Litter of the invasive shrub Rhododendron ponticum (Ericaceae) modifies the decomposition rate of native UK woodland litter.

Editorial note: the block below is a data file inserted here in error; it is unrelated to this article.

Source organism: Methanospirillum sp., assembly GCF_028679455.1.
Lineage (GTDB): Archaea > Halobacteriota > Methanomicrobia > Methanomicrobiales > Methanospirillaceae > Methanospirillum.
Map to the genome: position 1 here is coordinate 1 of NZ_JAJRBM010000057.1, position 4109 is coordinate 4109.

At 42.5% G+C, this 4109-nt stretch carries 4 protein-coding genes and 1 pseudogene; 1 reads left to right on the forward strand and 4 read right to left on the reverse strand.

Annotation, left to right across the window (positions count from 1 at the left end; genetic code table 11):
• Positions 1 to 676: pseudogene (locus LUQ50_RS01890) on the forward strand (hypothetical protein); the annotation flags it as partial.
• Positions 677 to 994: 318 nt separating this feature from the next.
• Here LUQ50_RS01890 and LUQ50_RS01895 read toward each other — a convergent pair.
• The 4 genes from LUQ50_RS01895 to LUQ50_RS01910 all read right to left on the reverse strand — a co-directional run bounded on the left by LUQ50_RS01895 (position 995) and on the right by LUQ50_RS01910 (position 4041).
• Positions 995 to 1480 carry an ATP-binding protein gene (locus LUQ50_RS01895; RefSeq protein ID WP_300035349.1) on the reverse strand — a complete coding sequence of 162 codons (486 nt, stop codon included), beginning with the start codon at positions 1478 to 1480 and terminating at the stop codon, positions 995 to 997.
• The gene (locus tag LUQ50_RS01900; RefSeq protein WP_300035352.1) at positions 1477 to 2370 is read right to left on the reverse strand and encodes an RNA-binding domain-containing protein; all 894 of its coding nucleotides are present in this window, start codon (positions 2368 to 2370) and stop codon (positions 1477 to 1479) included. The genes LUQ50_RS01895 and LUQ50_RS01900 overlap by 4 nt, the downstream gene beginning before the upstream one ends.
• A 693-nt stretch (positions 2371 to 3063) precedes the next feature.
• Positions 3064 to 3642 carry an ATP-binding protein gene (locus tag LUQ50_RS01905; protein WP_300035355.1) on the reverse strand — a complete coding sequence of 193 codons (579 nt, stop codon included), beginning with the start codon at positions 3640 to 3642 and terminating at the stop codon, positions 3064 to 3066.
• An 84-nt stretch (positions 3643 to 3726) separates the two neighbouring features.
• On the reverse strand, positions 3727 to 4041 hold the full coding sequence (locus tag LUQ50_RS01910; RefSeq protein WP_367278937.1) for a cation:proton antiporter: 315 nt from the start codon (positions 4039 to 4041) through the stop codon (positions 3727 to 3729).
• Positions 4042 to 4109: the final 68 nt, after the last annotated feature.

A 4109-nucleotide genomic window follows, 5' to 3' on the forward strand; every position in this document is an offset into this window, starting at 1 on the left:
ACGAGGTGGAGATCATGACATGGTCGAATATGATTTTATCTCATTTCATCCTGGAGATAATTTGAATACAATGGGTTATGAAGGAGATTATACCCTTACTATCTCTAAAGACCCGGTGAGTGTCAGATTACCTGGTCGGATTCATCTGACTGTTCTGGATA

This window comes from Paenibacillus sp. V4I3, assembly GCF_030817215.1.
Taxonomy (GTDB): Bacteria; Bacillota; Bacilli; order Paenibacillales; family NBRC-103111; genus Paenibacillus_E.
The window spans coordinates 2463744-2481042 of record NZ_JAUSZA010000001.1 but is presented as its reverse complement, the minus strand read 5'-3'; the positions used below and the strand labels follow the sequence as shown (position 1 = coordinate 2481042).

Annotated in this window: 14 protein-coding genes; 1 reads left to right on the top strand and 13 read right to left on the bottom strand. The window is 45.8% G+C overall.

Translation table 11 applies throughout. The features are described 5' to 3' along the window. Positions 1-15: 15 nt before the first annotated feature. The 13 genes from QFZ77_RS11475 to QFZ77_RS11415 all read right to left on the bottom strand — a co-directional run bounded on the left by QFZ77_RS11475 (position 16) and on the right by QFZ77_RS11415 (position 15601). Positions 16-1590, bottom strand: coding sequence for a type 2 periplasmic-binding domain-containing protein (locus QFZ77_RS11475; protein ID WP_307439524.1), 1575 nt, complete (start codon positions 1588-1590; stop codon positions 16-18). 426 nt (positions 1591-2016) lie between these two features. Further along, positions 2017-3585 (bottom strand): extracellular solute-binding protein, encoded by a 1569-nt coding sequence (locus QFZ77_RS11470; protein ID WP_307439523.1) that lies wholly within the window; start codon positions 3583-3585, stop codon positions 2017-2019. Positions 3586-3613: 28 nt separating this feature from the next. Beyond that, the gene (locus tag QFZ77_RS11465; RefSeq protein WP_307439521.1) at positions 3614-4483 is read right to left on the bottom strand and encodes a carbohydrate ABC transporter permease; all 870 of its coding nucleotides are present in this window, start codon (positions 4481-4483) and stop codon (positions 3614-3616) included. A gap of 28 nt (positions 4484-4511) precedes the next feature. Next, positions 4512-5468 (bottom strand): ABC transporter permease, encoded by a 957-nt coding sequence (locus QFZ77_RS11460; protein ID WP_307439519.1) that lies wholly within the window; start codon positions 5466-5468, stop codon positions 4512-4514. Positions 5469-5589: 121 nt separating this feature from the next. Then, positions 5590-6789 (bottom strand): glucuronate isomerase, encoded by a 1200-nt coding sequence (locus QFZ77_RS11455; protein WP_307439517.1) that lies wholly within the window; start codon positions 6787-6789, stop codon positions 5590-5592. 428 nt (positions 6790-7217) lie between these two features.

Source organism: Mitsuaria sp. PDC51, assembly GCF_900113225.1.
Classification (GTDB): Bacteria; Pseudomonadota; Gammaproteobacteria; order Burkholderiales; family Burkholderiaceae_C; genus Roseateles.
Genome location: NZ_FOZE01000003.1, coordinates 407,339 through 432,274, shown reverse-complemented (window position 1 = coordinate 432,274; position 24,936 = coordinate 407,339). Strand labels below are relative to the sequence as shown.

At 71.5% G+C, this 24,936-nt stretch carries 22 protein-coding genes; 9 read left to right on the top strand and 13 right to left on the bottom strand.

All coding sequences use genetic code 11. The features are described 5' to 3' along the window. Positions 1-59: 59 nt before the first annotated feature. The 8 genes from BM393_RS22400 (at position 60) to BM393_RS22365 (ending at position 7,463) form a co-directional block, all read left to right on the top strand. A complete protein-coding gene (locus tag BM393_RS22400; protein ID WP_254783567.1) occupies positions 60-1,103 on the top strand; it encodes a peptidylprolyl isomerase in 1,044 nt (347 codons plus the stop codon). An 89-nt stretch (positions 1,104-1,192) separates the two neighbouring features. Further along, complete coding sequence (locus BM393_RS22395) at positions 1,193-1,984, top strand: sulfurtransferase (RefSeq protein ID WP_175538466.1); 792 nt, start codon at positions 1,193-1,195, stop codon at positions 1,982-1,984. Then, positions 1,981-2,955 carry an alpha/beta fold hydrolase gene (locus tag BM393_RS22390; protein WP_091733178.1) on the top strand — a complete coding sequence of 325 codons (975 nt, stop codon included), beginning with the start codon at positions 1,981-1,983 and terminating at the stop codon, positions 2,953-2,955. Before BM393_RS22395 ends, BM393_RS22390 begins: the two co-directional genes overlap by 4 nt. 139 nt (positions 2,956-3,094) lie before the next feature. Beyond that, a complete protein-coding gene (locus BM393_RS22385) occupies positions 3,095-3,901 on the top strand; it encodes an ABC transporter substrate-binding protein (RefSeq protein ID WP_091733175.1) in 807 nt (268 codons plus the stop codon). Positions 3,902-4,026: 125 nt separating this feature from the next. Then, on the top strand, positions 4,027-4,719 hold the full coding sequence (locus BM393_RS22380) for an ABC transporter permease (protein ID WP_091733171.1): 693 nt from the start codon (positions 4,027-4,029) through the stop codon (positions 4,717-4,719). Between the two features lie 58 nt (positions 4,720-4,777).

Invasive alien plants are a worldwide problem, causing substantial damage to biodiversity as well as economies. Recent studies suggest invasive plants may also alter fundamental ecosystem processes such as nutrient and carbon cycling in soil by depositing chemically distinct leaf litter. Here, we used laboratory microcosms to test whether the chemical properties of Rhododendron ponticum litter, an invasive shrub in Britain, lead to slower decomposition than that of native (or naturalised) species with labile litter (Acer pseudoplatanus and Fraxinus excelsior), but not relative to the recalcitrant litter of Quercus petraea. Leading from this, we hypothesised that the labile native litter decomposition rate is reduced when mixed with R. ponticum litter in non-additive responses, with the strength of these responses increasing with the proportion of R. ponticum in litter mixes (25%, 50% and 75% R. ponticum). Over the incubation period, the decomposition (measured as the microbial respiration rate) of unmixed R. ponticum litter was significantly lower than that of A. pseudoplatanus and F. excelsior, but not Q. petraea. When mixed with R. ponticum (50%), F. excelsior litter decomposition was slowed, whilst no effect was seen for Q. petraea. However, A. pseudoplatanus litter decomposition was enhanced, contrary to expectation. The strength of the non-additive decomposition responses did not vary with different proportions of R. ponticum to the other species, with only the 50% mixtures showing significant non-additive respiration rates. Litter chemical properties were highly associated with decomposition rates, with both phenolic content and C:N ratio negatively correlated with microbial respiration. To test the influence of phenolics on litter decomposition, leachates of R. ponticum litter with phenolics present or removed (via activated carbon) were added to microcosms containing the native species litter. Microbial respiration in F. excelsior microcosms was lower when R. ponticum leachate contained phenolics. For A. pseudoplatanus and Q. petraea litter, no effect of leachate treatment was observed. Our results show that invasive litter chemistry can alter the decomposition of native litter, with the impact varying between species. Altered decomposition rates could cause plant-soil feedbacks, leading to altered soil nutrient concentrations. The novel soil conditions may favour the invader, increasing its dominance, whilst negatively influencing native species possessing greater nutrient demands.